South Korean KTX high-speed rail, which runs on a dedicated line, became operational in April 2004, and was the third nation outside Western Europe to have high speed intercity service, after Japan and the US. The maximum speed of the KTX - which derives its technology directly from France's Alstom TGV- is 300 km/h, though the infrastructure is designed for 350 km/h (217 mph). A journey from Seoul to Daejeon that previously took around 90 to 120 minutes now takes only 49. Daily ridership is in the range of 85,000-100,000 passengers.
Taiwan High Speed Rail (abbreviated to THSR or HSR) is a high-speed rail line that runs approximately 345 km (214 mi) along the west coast of the Republic of China (Taiwan) from the national capital of Taipei to the southern city of Kaohsiung. For most of its length the line runs on viaducts or through tunnels with technology mainly based on Japan's Shinkansen system mixed with European standards and system components.
Services began on January 5, 2007, using trains with a top speed of 300 km/h (186 mph), which offer journey times from Taipei to Kaohsiung as short as 96 minutes. Ridership initially fell short of forecasts, but grew from fewer than 40,000 passengers a day in the first few months to over 100,000 passengers a day in 2010.
High-speed rail (HSR) is a type of passenger rail transport that operates significantly faster than the normal speed of rail traffic. Specific definitions by the European Union include 200 km/h (124 mph) for upgraded track and 250 km/h (155 mph) or faster for new track. In Japan, Shinkansen lines run at speeds in excess of 260 km/h (162 mph) and are built using standard gauge track with no at-grade crossings. In China, high-speed conventional rail lines operate at top speeds of 350 km/h (217 mph), and one Maglev Line in Shanghai reaches speeds of 431 km/h (268 mph). The world record for conventional high-speed rail is held by the V150, a specially configured version of Alstom's TGV which clocked 574.8 km/h (357.2 mph) on a test run. The world speed record for Maglev is held by the Japanese experimental MLX01: 581 km/h (361 mph).
The true HSR breakthrough started in Japan. In this densely populated country, they started planning the first dedicated high-speed line. The construction started in April 1959, and test runs in 1963 hit top speeds at 256 km/h (159 mph). And in October 1964, just in time for the Olympics, they opened the first Shinkansen, between Toyko and Osaka.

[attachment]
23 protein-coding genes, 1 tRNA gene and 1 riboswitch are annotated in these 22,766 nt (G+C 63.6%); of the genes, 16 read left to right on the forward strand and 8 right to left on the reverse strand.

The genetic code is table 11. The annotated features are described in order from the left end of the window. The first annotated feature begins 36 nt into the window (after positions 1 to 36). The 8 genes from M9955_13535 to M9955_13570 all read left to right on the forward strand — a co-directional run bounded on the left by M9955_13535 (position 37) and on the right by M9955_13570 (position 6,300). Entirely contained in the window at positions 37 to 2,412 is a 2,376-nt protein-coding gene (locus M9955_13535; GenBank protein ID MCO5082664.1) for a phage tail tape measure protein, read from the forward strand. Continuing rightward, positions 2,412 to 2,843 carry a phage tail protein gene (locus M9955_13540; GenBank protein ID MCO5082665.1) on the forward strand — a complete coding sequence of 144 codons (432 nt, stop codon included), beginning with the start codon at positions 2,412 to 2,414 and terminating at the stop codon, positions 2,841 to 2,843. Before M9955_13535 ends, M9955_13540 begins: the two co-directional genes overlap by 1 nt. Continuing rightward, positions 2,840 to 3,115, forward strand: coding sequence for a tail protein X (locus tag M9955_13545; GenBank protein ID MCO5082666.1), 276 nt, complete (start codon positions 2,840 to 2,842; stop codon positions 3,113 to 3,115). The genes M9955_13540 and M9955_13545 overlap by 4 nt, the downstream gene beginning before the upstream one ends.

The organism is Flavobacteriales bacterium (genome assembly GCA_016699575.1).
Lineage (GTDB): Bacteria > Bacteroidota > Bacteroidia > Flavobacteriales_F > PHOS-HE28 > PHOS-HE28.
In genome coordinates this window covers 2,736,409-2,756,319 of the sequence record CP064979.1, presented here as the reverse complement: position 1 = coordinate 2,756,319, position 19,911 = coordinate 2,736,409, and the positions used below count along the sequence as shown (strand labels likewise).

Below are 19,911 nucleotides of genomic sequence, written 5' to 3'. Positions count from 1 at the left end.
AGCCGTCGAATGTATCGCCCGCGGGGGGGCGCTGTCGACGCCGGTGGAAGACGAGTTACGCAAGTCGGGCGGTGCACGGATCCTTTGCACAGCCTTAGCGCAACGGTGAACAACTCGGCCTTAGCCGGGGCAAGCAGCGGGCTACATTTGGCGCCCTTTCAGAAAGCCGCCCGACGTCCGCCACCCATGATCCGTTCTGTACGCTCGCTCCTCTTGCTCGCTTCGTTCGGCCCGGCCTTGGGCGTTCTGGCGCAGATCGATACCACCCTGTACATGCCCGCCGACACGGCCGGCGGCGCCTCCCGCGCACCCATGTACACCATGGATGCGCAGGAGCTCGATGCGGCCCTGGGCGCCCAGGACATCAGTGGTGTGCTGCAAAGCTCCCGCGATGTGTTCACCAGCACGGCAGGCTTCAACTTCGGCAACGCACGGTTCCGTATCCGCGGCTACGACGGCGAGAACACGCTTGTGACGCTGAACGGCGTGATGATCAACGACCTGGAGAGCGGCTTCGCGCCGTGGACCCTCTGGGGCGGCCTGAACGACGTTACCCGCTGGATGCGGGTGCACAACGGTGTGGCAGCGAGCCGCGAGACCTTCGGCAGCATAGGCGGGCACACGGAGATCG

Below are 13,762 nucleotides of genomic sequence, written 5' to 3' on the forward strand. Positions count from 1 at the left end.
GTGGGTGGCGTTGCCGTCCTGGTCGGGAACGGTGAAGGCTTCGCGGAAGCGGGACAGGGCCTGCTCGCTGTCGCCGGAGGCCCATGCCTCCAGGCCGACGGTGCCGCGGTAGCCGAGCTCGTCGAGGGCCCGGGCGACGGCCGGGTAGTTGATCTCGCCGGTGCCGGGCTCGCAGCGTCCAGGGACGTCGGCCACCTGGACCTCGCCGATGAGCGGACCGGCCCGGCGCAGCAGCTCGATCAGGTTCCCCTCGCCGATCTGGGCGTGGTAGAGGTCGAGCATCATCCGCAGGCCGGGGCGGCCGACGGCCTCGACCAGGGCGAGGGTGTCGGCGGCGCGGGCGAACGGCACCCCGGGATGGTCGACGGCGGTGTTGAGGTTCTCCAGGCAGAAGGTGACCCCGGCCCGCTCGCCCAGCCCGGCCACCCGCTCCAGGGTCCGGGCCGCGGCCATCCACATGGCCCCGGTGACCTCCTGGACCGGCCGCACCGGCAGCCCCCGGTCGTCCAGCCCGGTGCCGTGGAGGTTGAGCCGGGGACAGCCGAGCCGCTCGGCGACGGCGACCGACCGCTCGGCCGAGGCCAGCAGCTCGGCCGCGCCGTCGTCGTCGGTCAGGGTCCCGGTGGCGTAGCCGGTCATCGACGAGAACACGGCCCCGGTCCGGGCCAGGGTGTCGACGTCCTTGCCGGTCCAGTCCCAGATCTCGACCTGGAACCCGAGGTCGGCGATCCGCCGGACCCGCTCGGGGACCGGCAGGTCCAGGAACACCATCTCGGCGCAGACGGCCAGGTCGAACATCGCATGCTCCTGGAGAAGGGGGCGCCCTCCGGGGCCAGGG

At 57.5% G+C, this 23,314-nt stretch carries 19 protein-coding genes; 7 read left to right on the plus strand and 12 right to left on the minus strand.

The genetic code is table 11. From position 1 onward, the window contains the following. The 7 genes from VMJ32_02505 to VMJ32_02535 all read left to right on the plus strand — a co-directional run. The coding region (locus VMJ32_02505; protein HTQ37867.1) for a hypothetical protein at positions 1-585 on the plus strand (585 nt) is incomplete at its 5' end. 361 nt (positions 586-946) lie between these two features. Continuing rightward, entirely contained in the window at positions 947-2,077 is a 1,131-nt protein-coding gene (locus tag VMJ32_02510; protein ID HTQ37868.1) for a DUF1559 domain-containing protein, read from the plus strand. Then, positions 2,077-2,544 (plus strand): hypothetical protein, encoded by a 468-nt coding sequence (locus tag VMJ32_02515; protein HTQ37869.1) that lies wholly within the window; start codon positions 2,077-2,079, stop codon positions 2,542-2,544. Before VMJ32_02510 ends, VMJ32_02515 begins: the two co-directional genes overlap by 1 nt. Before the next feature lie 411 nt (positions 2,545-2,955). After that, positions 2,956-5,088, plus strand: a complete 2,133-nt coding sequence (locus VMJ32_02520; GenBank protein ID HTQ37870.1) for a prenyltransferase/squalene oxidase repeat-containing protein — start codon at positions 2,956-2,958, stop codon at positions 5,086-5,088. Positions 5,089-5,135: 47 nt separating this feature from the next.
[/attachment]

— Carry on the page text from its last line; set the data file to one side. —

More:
The Tōkaidō Shinkansen still is the world's busiest high-speed rail line. Up to ten trains per hour with 16 cars each (1,300 seats capacity) run in each direction with a minimum of 3 minutes between trains. Though largely a long-distance transport system, the Shinkansen also serves commuters who travel to work in metropolitan areas from outlying cities.
In Europe, high-speed rail started during the International Transport Fair in Munich in June 1965. The first regular service at this speed was the TEE "Le Capitole" between Paris and Toulouse.
Great Britain introduced Europe’s first regular above 200 km/h (124 mph) service, albeit with a small margin, and without building new lines.
In Continental Europe, several countries started to build new high-speed lines during the 1970s – Italy’s ‘’Direttissima’’ between Rome and Florence, Western Germany’s Hannover–Würzburg and Stuttgart–Mannheim lines, and France’s Paris–Lyon TGV line (LGV Sud-Est). The latter was the world’s fastest when it was fulfilled in 1983 (the Paris–Dijon partition was opened in 1981), with a maximum speed at 260 km/h (162 mph) and average at 214 km/h (133 mph).
France went on building an extensive high-speed network. In combination with the Belgian and British lines, the Paris-Lille-Calais line allowed to open the fist HSR international services: Paris-London (1994), London-Brussels (1994), (both via the Channel Tunnel) and Brussels-Paris (1995). Germany followed up with its own high-speed network, and after Germany was re-united in 1990, the Hamburg–Berlin line again became a mainline.
Spain’s first high speed line opened in 1992 between Madrid and Seville. As of December 2010, the Spanish Alta Velocidad Española(AVE) system is the longest HSR network in Europe and the second in the world, after China. Spain is building the largest HSR network in Europe: five new lines have been opened (Madrid-Zaragoza-Lleida-Tarragona-Barcelona, Córdoba- Malaga, Madrid-Toledo, Madrid-Segovia-Valladolid, Madrid-Cuenca-Valencia) and another 2,219 km (1,379 mi) are currently under construction.
China is the first and only country to have commercial train service on conventional rail lines that can reach 350 km/h (217 mph). China's high speed rail lines consist of upgraded conventional rail lines, newly-built high-speed passenger designated lines, and the world’s first high-speed commercial magnetic levitation (maglev) line.
Currently China has the world’s longest high-speed rail network with about 8,358 km (5,193 mi) of routes capable of at least 200 km/h (124 mph) running in service as of January 2011, including 2,197 km (1,365 mi) of rail lines with top speeds of 350 km/h (217 mph). The National High-Speed Rail Grid is composed of 8 high-speed rail corridors, four north-south corridors and four east-west corridors.